About Your Tooth

Tooth illustrationYour tooth consists of two main parts: the crown, which is that part of the tooth above the gum and visible in your mouth; and the root or roots, which is that part of the tooth that lies beneath the gum and is surrounded by bone. Inside each root is a canal that runs the length of the tooth and contains the pulp (nerves, blood vessels, and soft tissue), which is often referred to as the “nerve” of the tooth. The pulp may be irreversibly damaged by bacteria associated with decay, very deep restorations, fractures, trauma, or periodontal disease.

In order to preserve a tooth in which this has occurred, it is necessary to remove the diseased pulp tissue. This procedure is known as endodontic therapy. Since endodontic therapy is concerned with removing only the pulp from the root canal, the root will continue to function normally because the supporting tissues remain intact. It is advisable to remove the injured pulp because it may become infected or act as an irritant to the tissues surrounding the tooth.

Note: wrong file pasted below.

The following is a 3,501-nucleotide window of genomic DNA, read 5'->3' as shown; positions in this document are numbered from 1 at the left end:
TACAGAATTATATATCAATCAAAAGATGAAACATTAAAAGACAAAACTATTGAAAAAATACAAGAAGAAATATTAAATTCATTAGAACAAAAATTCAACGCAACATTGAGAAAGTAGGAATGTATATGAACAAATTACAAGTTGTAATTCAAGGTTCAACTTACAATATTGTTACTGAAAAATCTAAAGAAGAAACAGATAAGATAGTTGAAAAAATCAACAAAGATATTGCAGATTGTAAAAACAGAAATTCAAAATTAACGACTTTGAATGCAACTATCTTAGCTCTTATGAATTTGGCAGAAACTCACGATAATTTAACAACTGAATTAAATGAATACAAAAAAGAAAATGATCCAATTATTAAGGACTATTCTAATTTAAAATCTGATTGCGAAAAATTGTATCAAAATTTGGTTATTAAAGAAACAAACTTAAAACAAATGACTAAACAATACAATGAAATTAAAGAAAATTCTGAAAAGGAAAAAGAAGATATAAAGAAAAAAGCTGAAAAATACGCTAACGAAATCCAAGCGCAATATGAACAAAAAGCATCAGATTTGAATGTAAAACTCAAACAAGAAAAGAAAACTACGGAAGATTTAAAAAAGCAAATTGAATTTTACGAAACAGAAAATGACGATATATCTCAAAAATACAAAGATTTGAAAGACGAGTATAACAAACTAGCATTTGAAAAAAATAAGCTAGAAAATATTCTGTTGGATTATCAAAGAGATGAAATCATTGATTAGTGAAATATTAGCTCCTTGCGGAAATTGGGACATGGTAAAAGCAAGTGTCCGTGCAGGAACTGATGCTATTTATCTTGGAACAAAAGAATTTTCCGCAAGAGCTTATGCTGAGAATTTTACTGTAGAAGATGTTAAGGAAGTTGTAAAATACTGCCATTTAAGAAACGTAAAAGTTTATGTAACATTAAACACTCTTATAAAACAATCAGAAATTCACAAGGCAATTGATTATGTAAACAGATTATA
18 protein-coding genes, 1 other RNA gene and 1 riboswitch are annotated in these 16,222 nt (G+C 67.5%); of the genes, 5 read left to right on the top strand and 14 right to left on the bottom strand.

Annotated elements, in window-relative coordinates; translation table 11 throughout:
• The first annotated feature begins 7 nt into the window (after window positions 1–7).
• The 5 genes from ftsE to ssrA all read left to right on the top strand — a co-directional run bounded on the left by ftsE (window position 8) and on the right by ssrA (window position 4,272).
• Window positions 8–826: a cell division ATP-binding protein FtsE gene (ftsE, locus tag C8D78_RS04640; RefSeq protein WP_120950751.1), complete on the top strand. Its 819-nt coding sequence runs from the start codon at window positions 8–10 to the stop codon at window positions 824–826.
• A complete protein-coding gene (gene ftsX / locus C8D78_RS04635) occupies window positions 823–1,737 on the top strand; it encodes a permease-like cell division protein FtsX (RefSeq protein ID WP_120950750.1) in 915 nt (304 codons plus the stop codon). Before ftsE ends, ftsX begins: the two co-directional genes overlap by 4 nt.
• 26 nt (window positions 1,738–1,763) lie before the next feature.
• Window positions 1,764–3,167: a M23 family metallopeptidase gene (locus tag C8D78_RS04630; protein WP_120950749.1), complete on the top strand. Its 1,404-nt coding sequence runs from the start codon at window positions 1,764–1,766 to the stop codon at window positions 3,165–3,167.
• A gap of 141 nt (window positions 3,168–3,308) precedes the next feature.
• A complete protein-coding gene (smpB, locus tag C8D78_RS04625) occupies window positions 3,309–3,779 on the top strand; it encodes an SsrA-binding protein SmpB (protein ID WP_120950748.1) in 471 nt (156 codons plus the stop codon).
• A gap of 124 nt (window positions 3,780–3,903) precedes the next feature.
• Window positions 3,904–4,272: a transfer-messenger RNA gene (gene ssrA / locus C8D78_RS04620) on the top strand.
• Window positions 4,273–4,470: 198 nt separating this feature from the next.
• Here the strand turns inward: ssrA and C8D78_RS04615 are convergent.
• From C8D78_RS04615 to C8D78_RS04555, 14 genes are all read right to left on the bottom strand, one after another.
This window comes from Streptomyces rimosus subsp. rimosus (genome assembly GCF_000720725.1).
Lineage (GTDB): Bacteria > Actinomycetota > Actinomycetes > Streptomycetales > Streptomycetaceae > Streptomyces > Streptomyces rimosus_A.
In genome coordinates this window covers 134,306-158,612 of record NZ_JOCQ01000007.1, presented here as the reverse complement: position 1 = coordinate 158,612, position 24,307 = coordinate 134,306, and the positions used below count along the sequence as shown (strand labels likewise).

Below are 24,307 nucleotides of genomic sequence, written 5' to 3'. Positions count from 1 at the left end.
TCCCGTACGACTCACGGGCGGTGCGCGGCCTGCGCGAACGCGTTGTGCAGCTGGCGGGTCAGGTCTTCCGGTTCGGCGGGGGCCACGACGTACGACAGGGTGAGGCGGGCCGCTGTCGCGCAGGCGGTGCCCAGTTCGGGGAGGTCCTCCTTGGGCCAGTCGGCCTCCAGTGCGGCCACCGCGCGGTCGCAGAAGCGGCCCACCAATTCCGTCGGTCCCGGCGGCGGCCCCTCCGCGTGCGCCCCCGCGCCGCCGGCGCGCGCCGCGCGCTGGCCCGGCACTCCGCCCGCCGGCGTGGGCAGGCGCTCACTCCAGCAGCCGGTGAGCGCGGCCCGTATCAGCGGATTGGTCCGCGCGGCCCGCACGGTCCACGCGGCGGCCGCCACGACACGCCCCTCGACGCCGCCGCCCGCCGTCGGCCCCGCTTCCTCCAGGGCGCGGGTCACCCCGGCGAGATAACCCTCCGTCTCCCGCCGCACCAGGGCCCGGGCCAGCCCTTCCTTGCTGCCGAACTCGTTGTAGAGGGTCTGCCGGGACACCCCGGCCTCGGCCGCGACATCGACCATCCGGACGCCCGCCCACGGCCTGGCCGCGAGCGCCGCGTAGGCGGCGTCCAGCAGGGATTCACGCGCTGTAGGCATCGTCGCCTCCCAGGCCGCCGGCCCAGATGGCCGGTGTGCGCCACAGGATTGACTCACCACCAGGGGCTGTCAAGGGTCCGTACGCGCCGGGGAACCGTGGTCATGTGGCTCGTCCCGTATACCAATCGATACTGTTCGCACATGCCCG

Tooth Pain Guide

Please select from the list below the title that best reflects your pain.

Momentary sensitivity to hot or cold foods


Sensitivity to hot or cold foods after dental treatment


Sharp pain when biting down on food


Lingering pain after eating hot or cold foods


Constant and severe pain and pressure, swelling of gum, and sensitivity to touch


Dull ache and pressure in upper teeth and jaw


Chronic pain in head, neck, or ear